Spring ground @ Glastonbury
In the north west corner of Pilton, just up from the new area, ‘the wood’ and behind the John Peel stage, a lone, graffitied shipping container sits in the top corner of a lush green field. This is the studio space of ‘the Décor Dollz’ the team that creates the décor for Spring Ground, the disabled access campsite at Glastonbury festival. On a gentle slope, there are views of the Tor, and over the past month, the slowly developing festival site. Here, for the past decade, a recycled décor revolution has been taking place.
It originally started in 2008 as a quick 10-day job with a group of volunteers under an impromptu tarp shelter out in the field, with only a box of those festival staples, cable ties and gaffa tape. However, material limitations can lead to creative breakthroughs- a plastic bottle became a lobster and from there a sea theme developed -squid and crabs made from discarded gloves and a giant octopus from bar beer tubing.
We are part of the infrastructure crew so when a new pile of something unusual appears discarded on site, we get to know about it -from 100 wheelie bin lids to metres of blue water piping, one person’s trash is always another person’s treasure. We have carved a niche as probably the only art team to source almost all their materials on site from the waste of the festival build (which can be considerable), and with a minute budget. Plastic bags and metres of discarded tarp have become dragons and a flock of seagulls emerged from old box files and small plastic water bottles.
Growing in scope over the years has made it harder to accommodate us under tarps slung between caravans. One thing about Glastonbury is you can expect all weather conditions in one day, howling winds can suddenly gust through the valley, instantly ripping and twisting gazebos into rags and sticks, the next minute there is baking sun or incessant fly-riddled humidity.
A few years ago, they found us a shipping container but where to put it was always a problem, as space at the site is highly planned. We found ourselves that first year in the infrastructure crew fields, and involved a lot of people in our Egyptian décor theme. It’s recognisable to almost everyone and it meant that dozens of squares of stirlingboard left over from constructing sheds weren’t put in a skip but were painted up and used as décor. Every year, the infrastructure boys, on knowing that we may need cider cans or ring-pulls for one of our projects, always love helping to provide material for the cause!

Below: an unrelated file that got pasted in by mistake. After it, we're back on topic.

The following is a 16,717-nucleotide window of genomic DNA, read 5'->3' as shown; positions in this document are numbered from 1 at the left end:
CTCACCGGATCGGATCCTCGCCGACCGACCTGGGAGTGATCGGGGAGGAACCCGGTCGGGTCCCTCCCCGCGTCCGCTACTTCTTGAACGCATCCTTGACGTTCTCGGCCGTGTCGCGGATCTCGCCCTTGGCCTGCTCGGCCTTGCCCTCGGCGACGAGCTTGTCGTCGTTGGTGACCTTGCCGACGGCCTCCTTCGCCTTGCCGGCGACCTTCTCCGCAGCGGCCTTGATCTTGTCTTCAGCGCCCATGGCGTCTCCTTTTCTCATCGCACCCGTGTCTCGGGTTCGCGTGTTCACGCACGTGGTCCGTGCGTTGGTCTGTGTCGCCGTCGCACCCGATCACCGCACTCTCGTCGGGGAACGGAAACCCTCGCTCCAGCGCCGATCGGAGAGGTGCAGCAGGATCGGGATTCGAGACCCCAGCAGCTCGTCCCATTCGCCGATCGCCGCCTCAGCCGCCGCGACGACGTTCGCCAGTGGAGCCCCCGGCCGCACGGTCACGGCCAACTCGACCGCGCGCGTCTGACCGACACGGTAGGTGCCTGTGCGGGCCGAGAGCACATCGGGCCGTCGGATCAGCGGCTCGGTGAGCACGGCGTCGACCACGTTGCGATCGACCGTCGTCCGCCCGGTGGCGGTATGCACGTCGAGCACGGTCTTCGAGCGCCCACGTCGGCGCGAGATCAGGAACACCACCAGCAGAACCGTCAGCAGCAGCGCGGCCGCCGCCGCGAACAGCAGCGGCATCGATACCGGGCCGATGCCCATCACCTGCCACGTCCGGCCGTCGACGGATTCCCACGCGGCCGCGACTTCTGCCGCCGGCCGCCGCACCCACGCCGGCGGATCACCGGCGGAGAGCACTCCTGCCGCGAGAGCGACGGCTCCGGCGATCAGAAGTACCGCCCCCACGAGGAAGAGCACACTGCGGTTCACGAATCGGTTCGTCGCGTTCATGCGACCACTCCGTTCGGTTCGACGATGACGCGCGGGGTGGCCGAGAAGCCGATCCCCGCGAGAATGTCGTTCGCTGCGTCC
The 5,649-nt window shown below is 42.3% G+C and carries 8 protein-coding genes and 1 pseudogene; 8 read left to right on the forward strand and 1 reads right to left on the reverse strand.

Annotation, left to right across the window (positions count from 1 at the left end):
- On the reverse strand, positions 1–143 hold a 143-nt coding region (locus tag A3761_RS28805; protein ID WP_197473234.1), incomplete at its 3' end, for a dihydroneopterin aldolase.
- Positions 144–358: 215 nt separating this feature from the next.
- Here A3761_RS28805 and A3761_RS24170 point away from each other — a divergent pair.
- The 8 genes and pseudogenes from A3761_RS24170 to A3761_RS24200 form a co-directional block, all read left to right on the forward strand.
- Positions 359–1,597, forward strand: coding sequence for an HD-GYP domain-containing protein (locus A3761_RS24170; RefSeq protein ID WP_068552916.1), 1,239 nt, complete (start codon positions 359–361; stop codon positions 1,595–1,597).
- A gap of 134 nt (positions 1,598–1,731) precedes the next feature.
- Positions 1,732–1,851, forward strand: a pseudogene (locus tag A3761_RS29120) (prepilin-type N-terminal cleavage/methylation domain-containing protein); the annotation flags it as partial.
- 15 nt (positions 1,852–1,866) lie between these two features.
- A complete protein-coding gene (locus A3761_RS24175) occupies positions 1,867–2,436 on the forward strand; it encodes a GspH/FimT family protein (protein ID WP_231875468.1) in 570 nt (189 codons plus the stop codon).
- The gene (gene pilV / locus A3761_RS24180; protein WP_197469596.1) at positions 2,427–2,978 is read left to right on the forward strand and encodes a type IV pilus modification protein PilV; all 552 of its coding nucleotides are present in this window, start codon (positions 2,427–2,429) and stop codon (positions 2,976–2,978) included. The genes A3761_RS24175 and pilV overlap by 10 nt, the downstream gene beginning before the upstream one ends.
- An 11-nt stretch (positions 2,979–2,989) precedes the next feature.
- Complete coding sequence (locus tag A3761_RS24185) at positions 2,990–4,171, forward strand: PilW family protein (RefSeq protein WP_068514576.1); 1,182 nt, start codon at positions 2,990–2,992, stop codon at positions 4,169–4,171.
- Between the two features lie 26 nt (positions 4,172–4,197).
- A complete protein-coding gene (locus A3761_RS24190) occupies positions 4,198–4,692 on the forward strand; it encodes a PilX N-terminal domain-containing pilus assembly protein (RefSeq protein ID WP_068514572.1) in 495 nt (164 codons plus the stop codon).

This year is a Mexican festival theme, the epitome of vibrant colour and life and visually it is partly based on several churches in indigenous villages in the mountains of southern Mexico. It is hearts and birds, a homage to Keef, who should have been here this year.
It has excellent provenance- the columns are constructed from cow vitamin powder buckets dropped off by our friend at the farm. Architectural details are carved and sanded from salvaged Celotex insulation, recycled from pump room number three in Shangri-la. Another friend, litter picking at a festival last weekend, drags in a giant bag of fabric scraps in perfect Mexican colours. Inside is a necklace made of glittery chillis, illustrating that no matter what the theme, there is always something relevant amongst the stuff we find.
Everything is papered together with the paper from the practice runs of the Glastonbury Free Press. The paper is good, its fibres meld together really well, forming a strong, flexible skin which should withstand a week in the elements, and there is plenty of it available. I love paper anyway, its ease of use, it’s naturalness, with fewer harsh chemicals involved at my end compared to resins and fibreglass so often used in this industry. I admire its ubiquity and how it glosses disparate elements together.
Fundamentally, it’s about creating a festival atmosphere in the field for those who may not be able to access as much of the site as other people. There are buses around the site these days and platforms at almost every stage but the terrain can be a challenge – mud is often difficult enough for walkers, imagine a wheelchair! One year, there was a specialist marquee lined with hospital beds enclosed by oxygen tents – now that’s a hardcore festival goer! It put my friends to shame who would never come to Glastonbury due to having to live in a tent for five days and it being ‘beyond their comfort zone’.
Now we are in 2019 and it’s after a fallow year so there are always changes. It’s a very different festival from when I first started. Its more than the extra metres of concrete roads and drainage systems that have been put in place, it’s an attitude. We used to be given a crew handbook at the start of work which would proudly emphasise that ‘we are all in it together’ and it is expected that you should give lifts to people walking around site – it was three weeks walking across site on a well-used road before I was offered my first lift! Now there are cutbacks in every corner but despite the developments, it is still a fantastic place to be, both in the field and as part of the building of one of the best shows in the world. Our job is to make something colourful, cheap and resilient. As a rule we are mindful of our environment, keeping our use of new resources to a minimum as well as making sure that less plastic and other waste is being put into a skip on its way to landfill.
Currently a hard-core team of three, with added extras, between us we have an extensive variety of skills and influences with an emphasis on low -impact, sustainability and fabulousness!
more of mahni’s writing at http://www.mahnidare.com